Postal ballots have been sent to all 22 million registered voters in the state, who will be asked two questions on the ballot. The first is a simple ‘yes’ or ‘no’ question on whether they want to remove the governor, who was elected with over 60% of the vote in 2018 but now faces a very close race on this. question. Voters are then invited to choose from the list of potential replacement candidates, including Elder. If Newsom is ousted by majority on question 1, his replacement will be chosen by simple majority.

“Not even near anything on my agenda”

Elder has taken many staunchly conservative positions on the issues, often influenced by his libertarian approach to some of California’s most pressing issues. But he seemed eager to assure Californians that he would not follow through on some of his more controversial ideas.

The radio host and columnist, for example, argued that the minimum wage should be zero. But he told CNN on Monday that he had no intention of trying to make that happen: “Am I opposed to minimum wage? Yes. … Am I going to do it? anything about that? Absolutely not. It’s not even close to anything on my agenda list. ”

Over the years, Elder has also taken radical positions on immigration, most notably in 2010 when he advocated for a constitutional change to deny citizenship to children of undocumented immigrants. “The 14th Amendment was only meant to confer citizenship on newly freed slaves, not illegal aliens,” he wrote in a column.
But when asked if he would take steps to deny medical care and education to undocumented migrants in California, Elder replied, “Again, not even close to anything on my agenda.” (California voters attempted to deny immigrants basic government services through a 1994 voting measure known as Proposition 187, but the policy was overturned by the courts.)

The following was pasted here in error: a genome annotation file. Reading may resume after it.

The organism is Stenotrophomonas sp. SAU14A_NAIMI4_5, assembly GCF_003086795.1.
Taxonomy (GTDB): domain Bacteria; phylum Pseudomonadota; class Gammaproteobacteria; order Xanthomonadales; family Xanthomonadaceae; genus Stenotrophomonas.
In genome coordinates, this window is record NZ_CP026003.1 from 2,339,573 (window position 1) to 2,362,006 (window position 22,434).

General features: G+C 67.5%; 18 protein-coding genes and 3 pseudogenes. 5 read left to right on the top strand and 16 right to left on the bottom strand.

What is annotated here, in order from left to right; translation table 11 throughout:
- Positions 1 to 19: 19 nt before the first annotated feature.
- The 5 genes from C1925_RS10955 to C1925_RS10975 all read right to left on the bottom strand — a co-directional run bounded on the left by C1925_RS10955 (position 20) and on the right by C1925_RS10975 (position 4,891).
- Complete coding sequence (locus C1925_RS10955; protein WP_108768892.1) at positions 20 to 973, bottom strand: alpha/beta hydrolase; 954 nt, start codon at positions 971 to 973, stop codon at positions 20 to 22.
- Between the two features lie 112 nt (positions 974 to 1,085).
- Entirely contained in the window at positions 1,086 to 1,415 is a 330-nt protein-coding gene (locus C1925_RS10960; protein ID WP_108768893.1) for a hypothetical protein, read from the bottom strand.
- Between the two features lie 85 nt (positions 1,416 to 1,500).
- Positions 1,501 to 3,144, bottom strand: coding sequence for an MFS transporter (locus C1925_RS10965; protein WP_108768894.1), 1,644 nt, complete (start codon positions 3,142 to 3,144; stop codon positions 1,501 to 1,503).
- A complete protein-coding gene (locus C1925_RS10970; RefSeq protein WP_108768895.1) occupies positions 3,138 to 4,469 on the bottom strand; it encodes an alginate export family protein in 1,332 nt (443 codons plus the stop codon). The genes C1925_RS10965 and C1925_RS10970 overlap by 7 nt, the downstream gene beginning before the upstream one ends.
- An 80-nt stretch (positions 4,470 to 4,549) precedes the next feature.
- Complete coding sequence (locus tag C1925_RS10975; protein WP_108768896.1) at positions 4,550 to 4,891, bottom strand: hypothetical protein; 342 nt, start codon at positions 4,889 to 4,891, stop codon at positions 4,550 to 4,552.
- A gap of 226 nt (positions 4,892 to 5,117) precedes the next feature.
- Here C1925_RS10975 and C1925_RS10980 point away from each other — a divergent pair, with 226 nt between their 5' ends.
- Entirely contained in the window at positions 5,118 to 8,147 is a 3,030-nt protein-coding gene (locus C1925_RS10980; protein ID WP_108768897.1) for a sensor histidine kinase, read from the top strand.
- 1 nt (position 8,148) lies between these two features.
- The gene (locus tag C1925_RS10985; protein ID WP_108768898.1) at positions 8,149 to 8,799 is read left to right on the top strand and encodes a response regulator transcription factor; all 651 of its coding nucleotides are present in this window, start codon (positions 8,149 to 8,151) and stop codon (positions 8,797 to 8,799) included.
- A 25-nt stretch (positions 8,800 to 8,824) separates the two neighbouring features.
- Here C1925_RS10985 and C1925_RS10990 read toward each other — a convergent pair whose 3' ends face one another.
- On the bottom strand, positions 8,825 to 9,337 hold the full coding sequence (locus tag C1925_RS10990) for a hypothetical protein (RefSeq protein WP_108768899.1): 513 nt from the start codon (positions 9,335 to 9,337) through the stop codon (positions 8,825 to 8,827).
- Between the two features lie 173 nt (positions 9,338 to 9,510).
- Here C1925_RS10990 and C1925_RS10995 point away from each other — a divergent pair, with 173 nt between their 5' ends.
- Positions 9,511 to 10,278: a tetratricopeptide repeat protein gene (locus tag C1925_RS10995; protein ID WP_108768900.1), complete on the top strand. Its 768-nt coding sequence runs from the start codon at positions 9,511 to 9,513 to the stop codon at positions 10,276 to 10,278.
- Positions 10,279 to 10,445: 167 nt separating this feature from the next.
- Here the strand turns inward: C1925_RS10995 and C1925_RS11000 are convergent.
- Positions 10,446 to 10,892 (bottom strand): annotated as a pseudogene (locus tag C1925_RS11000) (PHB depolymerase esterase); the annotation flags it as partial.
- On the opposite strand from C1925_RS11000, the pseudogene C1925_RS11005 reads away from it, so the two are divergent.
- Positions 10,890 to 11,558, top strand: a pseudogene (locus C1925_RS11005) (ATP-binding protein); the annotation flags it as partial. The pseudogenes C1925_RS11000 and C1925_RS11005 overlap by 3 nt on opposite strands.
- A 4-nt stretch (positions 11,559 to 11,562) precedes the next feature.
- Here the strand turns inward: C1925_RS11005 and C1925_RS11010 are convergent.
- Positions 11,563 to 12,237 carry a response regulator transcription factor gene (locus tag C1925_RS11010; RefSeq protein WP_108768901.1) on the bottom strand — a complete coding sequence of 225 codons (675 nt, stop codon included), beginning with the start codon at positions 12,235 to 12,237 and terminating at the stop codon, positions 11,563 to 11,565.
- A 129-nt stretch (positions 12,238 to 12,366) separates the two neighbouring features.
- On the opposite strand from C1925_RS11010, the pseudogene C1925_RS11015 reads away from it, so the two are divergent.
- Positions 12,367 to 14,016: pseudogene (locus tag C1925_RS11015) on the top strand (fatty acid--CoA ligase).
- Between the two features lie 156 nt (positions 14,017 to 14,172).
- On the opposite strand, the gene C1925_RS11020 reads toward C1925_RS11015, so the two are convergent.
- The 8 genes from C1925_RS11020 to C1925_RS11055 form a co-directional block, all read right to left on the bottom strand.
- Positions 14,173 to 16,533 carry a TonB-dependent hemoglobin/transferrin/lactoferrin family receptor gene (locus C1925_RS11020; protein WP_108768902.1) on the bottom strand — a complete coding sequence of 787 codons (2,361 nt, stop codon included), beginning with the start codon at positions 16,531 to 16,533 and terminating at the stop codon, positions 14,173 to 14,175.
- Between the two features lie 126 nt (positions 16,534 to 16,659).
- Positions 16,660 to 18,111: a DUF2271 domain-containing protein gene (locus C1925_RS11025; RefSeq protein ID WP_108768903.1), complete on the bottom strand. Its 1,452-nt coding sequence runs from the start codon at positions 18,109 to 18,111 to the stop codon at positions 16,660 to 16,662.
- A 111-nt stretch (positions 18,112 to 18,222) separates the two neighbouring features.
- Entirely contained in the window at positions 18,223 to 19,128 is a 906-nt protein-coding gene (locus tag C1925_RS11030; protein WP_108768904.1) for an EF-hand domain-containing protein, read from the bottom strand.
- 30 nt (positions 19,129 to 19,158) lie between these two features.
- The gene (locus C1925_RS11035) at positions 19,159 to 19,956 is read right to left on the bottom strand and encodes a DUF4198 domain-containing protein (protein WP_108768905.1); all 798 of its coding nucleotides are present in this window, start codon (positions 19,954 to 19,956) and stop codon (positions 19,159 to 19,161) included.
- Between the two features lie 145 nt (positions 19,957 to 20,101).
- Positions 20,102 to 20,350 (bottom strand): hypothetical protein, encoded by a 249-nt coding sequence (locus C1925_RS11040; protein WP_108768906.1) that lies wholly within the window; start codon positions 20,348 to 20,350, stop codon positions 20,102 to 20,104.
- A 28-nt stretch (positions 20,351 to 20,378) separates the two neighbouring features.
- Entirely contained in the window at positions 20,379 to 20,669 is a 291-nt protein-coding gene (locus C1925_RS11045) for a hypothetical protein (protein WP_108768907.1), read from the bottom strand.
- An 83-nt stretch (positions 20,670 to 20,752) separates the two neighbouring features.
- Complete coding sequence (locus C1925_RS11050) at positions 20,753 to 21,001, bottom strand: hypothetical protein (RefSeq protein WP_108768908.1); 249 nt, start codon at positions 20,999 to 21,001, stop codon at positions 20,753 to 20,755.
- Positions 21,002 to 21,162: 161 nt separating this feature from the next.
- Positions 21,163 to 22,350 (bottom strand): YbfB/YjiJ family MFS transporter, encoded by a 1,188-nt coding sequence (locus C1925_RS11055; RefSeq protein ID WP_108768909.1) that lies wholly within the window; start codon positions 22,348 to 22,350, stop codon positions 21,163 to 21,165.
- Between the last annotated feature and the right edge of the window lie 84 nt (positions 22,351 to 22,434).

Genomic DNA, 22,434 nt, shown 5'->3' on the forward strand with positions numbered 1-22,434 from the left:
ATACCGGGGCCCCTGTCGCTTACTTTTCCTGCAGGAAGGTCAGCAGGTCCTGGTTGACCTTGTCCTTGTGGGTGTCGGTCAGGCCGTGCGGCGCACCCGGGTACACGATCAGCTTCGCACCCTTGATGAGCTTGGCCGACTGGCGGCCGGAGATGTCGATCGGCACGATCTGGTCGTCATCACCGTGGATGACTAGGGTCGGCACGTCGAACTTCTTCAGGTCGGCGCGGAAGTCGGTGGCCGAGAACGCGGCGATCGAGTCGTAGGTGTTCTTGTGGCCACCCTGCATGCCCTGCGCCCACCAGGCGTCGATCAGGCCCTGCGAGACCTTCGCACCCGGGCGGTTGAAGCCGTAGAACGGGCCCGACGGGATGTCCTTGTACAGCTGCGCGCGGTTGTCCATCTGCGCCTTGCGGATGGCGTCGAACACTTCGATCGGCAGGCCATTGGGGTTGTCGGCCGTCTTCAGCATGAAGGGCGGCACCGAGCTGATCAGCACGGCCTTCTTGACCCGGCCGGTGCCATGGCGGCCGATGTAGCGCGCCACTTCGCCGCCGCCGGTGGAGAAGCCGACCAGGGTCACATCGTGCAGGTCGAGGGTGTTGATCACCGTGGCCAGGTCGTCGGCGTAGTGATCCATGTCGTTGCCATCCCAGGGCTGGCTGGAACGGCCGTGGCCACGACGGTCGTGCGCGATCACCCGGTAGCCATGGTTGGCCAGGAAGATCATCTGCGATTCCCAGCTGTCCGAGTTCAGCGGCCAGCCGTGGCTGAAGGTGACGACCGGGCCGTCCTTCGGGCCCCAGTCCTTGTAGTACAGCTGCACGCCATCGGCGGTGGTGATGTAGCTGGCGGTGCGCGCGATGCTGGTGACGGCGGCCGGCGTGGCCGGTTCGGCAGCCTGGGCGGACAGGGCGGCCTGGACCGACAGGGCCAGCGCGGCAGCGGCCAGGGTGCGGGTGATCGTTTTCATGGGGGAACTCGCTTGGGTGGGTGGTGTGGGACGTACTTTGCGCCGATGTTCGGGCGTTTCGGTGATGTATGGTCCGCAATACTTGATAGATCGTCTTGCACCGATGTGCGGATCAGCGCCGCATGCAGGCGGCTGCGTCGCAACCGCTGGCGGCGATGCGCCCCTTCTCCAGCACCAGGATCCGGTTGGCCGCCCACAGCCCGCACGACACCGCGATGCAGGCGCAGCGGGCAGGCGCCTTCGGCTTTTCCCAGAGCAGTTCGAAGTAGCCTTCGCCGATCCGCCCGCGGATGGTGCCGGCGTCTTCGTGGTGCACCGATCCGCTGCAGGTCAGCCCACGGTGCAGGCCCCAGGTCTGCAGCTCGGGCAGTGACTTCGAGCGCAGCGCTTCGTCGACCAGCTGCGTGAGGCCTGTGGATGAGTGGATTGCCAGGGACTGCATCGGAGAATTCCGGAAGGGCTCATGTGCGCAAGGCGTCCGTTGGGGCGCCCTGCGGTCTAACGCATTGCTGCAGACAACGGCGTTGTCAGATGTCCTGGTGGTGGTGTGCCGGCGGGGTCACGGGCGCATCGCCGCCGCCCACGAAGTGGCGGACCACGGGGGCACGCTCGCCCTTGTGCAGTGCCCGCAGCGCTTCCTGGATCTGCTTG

Elder also brushed off controversy over his past derogatory comments about women, which were reported by CNN’s KFile. He argued that he had also highlighted the intelligence of women and their growing importance in the workforce in his writings over the years.

“When I’m on the campaign trail – and I meet a lot of women – nobody says to me, ‘You know, Larry, I worry about what you’re going to do for women.’ Just you guys, ”he said, referring to the media. “That’s no problem. I’m going to be fair to everyone. I have common sense. I have good judgment.… I’m going to be fair to everyone, men and women. They shouldn’t. I have no concerns, ”he said when asked what he would say to voters concerned about his past comments.

“Indifferent” to Trump’s endorsement

Although Elder supported former President Donald Trump and developed a close relationship for many years with former Trump senior adviser Stephen Miller, he berated reporters for focusing on his association with the former president – who is deeply unpopular with California voters and was defeated by President Joe Biden in the Golden State 63% to 34%.

He ignored his support for Trump in interviews with CNN and other media – noting that he had not voted for a Democrat since 1976 – and appeared to cover up his position on Trump’s big lie about voter fraud at the 2020 presidential race. When asked if he wanted the former president to support him, he replied that he was “indifferent”.

“If he wants to give me approval, fine. If he doesn’t want to give me approval, that’s fine too. I didn’t ask him. I didn’t ask,” he said. Elder told CNN. “I haven’t encouraged anyone outside (of California) to support me, no matter who he or she is.”

In previous comments, Elder appeared to change his stance on the 2020 election results, telling the Sacramento Bee editorial board that Biden won the election “fairly and squarely,” but then complained about the coverage of that remark – which sparked outrage among some senior Trump supporters on Twitter – did not include the full context of what he said about the alleged voting irregularities.

There is no evidence of widespread voter fraud in the 2020 election.

When asked by CNN if he thought the 2020 election was “stolen” as Trump claimed, Elder replied, “Do I believe there was shenanigans? Oh yes.”

When asked if he thought Biden was legitimately elected, he dodged the question.

“Biden is in the White House,” he said.

This story has been updated with more from the interview.